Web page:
Lockdown – For How Long?
In my previous worst-case post I posited that 325,000 British people could die of Covid-19. This is fewer than the official UK government’s worst-case, do-nothing Covid-19 death rate of 510,000 (from Imperial College modelling). The source of my lower figure assumed certain risk mitigation factors (eg behavioural changes and health and social care equipment and learning curve effects). Notwithstanding, 325,000 Covid-19 deaths would be shocking.
However, what has yet to be fully disclosed as equally, if not ultimately more shocking is the disintegration of the economy and the transformation of our way of life if we try to ‘stay safe’ for even a few more weeks, let alone many months or a year or more. Can we seriously keep the country in lockdown until a vaccine is discovered? Even if lockdown is relaxed, it’s inconceivable that we should spend potentially months or even years, wearing flimsy face masks, living our lives two metres from every other human being outside of our homes, waiting for a Covid-19 vaccine (which might never come).
Crunching the Numbers
So, on what basis do we decide what to do?
Every year in the UK about 600,000 people die of natural causes or some illness or other, excluding Covid-19. The population of the UK is 66,650,000. This means that I have a 1% chance of dying this year from anything other than Covid-19. The Covid-19 UK mortality rate today is 384 deaths per million, but this is under lockdown rules and without a clear understanding of the prevalence of infection across society (currently thought to be about 5%). So, as far as we know at the moment, I have a 0.04% chance of dying of Covid-19. I suppose that could mean I’m ‘safe’. Perhaps the mortality rate should be 0% to declare unequivocally that I’m ‘safe’? Who knows? Who decides and how?
Under my worst-case scenario (325,000 deaths) I have a 0.5% chance of dying of Covid-19, ie about ten times worse than the current measured mortality rate (0.04%). Under Imperial College’s free-for-all worst-case scenario (510,000 deaths) I have a 0.8% chance of dying of Covid-19. So, with fewer lockdown restrictions (325,000 deaths) or no lockdown restrictions (510,000 deaths), I face an overall risk of dying of any cause over the next year in the range 1.4% to 1.7% (you can do the maths). Can you see where this is going?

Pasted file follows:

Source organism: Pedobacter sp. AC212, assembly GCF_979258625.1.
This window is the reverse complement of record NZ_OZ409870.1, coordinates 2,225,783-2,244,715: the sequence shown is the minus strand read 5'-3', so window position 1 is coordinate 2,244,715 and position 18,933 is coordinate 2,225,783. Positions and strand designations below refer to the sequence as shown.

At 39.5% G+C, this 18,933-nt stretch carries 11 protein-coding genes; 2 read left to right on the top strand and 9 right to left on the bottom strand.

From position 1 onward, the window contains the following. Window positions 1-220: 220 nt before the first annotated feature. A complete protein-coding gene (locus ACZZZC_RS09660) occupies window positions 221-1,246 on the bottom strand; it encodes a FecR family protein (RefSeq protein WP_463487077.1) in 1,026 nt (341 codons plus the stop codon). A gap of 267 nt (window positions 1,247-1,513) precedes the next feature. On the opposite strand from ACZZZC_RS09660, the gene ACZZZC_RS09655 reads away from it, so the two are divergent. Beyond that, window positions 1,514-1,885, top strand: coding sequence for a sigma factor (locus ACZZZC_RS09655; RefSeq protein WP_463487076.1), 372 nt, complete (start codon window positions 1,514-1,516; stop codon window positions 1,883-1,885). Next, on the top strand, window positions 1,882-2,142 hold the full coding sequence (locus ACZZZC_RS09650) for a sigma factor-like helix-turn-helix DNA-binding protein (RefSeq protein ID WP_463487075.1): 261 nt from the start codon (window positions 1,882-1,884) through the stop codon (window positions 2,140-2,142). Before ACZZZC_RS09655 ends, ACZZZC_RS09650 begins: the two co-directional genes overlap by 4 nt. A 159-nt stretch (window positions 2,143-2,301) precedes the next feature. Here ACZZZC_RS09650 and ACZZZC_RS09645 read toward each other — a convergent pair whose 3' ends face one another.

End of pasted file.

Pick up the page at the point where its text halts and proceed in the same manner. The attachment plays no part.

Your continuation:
From a purely personal perspective (you’ll have your own attitude to risk), to keep my risk of dying below 1.75%, I’m being expected to buy into the deepest and swiftest global economic collapse in 100 years, if not in all history. Furthermore, I must buy into a dystopian social arrangement which has me confined to quarters and, when allowed outdoors for ‘essential’ reasons, I must treat every other human being as my potential killer. Developing herd immunity is a non-starter. Moreover, nobody can tell me how or when this Kafkaesque state of affairs will end. The situation is, arguably, absurd and certainly unsustainable.
It’s a Tough Decision (Understatement)
I understand and accept that politicians faced with taking decisions under these circumstances are under excruciating pressure. It’s not easy. One of the measures of a civilised society is how we look after our most vulnerable. Whilst it may be a utilitarian approach simply to look at the bottom line (maximising happiness for the maximum number of people), every death is a person, with a family and friends. If one were being cynical, one might call the politicians’ response expedient. Governments are generally unwilling to kill off the electorate – even if it would save the economy – as it tends to be unpopular with voters.
That said, there has to be a balance. If we get to a point where the lockdown harm is outweighing the benefits, then obviously restrictions will have to be lifted. The economy is closely linked to the nation’s health; research shows that the 2008 recession knocked three months off the average lifespan. What seems to happen is that in an economic crisis we increase our chances of dying prematurely. According to Fraser Nelson, a Swiss study has already looked at the effect of lockdown on alcoholism, depression and suicide, and suggests the most vulnerable 2% of the population could see their life expectancy cut by almost a decade. These findings challenge Doctor Finlay’s assertion that in an economic crisis we ‘adjust amazingly’.
The government now has a matter of just a few weeks at the most to provide details of our release from lockdown. We have to weigh the risks of death by any cause, including Covid-19, against the risks of socio-economic meltdown with all that that entails for a generation and maybe more. Forget having a 1.7% chance of dying this year. If we keep this up for much longer, we’ll have a near-100% chance of destroying 100 years’ worth of socio-economic development and all of the adverse health impacts and other national and global geopolitical and socio-economic risks that go with it.
A Decision Must Be Made